When writing’s a struggle
I’m about to inflict professional torture on myself. I don’t recognise it at the time, but that’s what I’m doing when I head to the blog of a fellow marketer whose writing I admire. Not just admire – I love her writing.
It’s witty and warm and utterly engaging as she talks through her successes and her struggles, getting us involved in her family life and late night musings.
I read for hours. At first, it’s a delight but then I start to despair as I compare my work to hers. I don’t and can’t write like her. And that means I Can’t Write. Because obviously if my writing isn’t like hers, it must be rubbish…
I told you this was about professional torture.
So after slurping from the Koolaid of comparison, I’ve know that I’ve got to take action. NOW. I’ve been here before, many times, and finally worked out that the only way out is to start writing and keep going until I’ve worked my way out of somebody else’s voice and into my own.
And there are a few things I need to smooth my path back into self-confidence.
In theory, writing can happen anywhere, but when I’m struggling for confidence, I like to be at my desk where there are fewer distractions, and the view of the garden helps me feel calmer and more in control. Everyone who writes needs a place that helps them get into the zone. For me, it’s at a desk but others feel more inspired in less conventional settings. Whatever works, head there when writing is a struggle.
My most valued writing tools are my earbuds and my timer. Popping in the buds and listening to music or natural sounds stops me getting distracted by what’s around me. I’m most productive when I listen to natural sounds: waves on a beach, falling rain or the crackling of a fire. It doesn’t silence other noise but it does help me separate from them.
The timer is the discipline I need when I’m struggling to write. I set it for 25 minutes and work. When it goes off, I take a break for five minutes then come back for another 25. I do this three times and then either take a longer break or stop altogether. It helps me avoid the temptation to divert to something else if the writing isn’t flowing.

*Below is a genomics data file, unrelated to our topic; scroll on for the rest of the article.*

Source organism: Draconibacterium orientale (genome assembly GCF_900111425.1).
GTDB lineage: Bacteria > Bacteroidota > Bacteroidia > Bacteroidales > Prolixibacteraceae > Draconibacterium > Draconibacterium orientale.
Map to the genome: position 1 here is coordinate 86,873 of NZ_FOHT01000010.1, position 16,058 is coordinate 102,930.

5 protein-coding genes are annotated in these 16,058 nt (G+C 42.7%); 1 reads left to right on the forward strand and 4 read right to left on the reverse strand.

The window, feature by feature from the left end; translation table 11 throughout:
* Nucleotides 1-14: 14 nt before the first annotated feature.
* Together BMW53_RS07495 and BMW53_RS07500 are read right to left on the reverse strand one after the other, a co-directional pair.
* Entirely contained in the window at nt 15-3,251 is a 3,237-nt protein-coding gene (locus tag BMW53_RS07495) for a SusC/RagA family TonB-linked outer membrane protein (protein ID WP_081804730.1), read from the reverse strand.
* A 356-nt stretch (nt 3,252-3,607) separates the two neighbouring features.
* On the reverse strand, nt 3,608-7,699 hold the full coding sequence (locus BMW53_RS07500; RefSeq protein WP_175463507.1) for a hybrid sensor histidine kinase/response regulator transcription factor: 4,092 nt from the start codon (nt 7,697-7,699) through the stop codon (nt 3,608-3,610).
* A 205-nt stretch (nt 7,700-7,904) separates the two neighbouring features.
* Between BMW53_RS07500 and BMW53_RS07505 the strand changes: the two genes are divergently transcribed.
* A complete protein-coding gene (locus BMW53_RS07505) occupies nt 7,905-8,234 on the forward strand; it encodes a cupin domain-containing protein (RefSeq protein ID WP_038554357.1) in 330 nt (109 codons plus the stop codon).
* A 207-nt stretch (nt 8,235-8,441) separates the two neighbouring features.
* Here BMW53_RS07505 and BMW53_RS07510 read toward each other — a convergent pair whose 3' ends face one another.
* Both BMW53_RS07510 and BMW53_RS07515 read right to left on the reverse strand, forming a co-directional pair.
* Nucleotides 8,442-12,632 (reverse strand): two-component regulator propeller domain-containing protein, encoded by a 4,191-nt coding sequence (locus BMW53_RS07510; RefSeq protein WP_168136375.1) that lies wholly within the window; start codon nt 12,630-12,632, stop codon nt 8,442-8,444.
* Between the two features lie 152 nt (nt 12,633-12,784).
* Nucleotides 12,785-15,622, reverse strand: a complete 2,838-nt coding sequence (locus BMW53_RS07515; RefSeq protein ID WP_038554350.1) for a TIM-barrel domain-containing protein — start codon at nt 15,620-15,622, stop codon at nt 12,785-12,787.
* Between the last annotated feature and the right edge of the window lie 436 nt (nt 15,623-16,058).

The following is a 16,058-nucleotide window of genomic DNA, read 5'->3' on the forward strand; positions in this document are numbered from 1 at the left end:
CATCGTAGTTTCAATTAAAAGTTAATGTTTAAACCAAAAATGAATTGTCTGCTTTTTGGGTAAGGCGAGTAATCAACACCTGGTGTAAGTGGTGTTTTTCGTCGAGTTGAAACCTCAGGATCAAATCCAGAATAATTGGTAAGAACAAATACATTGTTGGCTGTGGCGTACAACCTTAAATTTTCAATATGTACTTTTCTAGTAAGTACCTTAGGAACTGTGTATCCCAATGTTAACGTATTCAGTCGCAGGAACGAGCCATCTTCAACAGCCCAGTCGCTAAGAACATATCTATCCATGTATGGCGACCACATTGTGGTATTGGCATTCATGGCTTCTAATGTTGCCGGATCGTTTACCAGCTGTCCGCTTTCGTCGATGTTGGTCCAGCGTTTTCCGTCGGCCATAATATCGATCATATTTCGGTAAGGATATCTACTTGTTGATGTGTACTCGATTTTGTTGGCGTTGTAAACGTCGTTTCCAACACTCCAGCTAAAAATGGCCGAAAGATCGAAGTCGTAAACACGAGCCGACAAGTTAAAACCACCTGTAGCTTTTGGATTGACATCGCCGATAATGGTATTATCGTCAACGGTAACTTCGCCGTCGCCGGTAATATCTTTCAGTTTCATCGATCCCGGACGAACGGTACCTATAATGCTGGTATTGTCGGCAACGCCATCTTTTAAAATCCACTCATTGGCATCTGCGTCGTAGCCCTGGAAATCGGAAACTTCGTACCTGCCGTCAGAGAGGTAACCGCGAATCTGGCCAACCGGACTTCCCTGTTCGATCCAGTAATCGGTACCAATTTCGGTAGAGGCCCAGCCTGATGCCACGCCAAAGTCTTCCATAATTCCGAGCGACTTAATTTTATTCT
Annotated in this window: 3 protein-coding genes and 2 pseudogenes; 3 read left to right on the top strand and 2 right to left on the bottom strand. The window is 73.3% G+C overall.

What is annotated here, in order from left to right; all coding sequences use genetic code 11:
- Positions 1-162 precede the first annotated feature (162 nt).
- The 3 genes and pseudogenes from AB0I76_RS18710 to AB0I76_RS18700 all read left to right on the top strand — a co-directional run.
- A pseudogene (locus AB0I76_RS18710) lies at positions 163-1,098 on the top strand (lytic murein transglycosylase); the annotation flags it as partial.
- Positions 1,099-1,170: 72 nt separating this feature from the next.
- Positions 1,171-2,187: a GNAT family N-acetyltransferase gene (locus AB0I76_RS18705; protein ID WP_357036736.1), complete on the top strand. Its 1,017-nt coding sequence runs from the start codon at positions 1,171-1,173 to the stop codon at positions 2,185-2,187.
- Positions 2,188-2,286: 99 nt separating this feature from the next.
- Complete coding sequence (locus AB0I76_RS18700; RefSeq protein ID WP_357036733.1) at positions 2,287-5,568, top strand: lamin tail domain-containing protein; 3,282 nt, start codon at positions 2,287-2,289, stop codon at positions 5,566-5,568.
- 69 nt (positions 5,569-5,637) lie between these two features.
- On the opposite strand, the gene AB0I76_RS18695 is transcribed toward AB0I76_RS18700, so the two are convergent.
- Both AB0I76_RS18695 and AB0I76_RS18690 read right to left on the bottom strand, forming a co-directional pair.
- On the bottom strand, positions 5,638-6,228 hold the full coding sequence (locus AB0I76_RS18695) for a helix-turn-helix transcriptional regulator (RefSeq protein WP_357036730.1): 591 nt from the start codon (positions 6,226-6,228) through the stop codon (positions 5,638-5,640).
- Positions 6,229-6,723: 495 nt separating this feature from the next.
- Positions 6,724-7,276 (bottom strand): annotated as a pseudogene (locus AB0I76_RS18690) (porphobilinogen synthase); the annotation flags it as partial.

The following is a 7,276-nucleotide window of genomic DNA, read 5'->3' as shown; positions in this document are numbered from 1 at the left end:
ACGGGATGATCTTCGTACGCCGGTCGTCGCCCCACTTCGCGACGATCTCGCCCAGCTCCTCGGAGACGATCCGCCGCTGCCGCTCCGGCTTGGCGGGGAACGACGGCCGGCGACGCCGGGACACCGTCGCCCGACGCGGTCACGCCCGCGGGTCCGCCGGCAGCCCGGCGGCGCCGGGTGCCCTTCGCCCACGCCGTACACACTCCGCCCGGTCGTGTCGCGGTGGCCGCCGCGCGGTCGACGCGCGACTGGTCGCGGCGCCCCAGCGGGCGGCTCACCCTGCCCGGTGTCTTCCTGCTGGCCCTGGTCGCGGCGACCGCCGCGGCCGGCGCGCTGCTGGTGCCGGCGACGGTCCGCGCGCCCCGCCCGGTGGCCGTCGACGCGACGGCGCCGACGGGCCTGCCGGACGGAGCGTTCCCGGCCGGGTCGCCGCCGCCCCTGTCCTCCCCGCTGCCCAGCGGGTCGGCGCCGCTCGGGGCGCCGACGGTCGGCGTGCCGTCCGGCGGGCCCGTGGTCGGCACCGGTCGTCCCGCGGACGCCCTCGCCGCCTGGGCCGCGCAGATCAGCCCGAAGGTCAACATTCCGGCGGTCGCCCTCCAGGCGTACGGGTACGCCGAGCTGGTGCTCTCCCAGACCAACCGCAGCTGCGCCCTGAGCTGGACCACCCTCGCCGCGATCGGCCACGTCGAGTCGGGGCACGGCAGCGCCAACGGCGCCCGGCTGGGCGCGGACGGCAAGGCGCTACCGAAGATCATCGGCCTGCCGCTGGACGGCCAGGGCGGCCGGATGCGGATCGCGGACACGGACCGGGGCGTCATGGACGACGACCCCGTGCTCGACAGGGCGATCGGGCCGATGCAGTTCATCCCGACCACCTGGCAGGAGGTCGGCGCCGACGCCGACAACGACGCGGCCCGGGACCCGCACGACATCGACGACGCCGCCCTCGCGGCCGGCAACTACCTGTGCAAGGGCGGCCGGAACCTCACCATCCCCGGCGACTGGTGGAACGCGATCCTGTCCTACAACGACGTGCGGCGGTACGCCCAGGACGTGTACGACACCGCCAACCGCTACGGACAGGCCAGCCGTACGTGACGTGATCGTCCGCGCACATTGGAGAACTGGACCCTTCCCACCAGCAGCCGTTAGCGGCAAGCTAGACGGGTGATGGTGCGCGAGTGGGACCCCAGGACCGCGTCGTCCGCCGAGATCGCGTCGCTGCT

My mindset is what got me to this dark place, and it’s what I have to use to move beyond it. I start by getting mindful. I take a few deep breaths and on each out breath I silently repeat, “I can do this”.
Then I make sure that I’ve got something to say back to the negative voice in my head. It’s the arch enemy of anyone trying to create something and Not To Be Taken Lightly. When it tries to tell me, This is no good, I can’t write, xxx does it better than me, I’m going to respond with I’ll think about that later. I’m not trying to tell myself that the voice is wrong but I’m giving permission to put it aside and get on with my work.
Finally, I remind myself that I’m not on my own. Anyone who writes has a constant struggle with the feeling that they can’t do it. But they do, I do and so can you. Use my ideas or develop your own – and don’t indulge in professional torture by comparing yourself to others. I’m working on that bad habit myself.
(A version of this article first appeared on HerBusiness blog)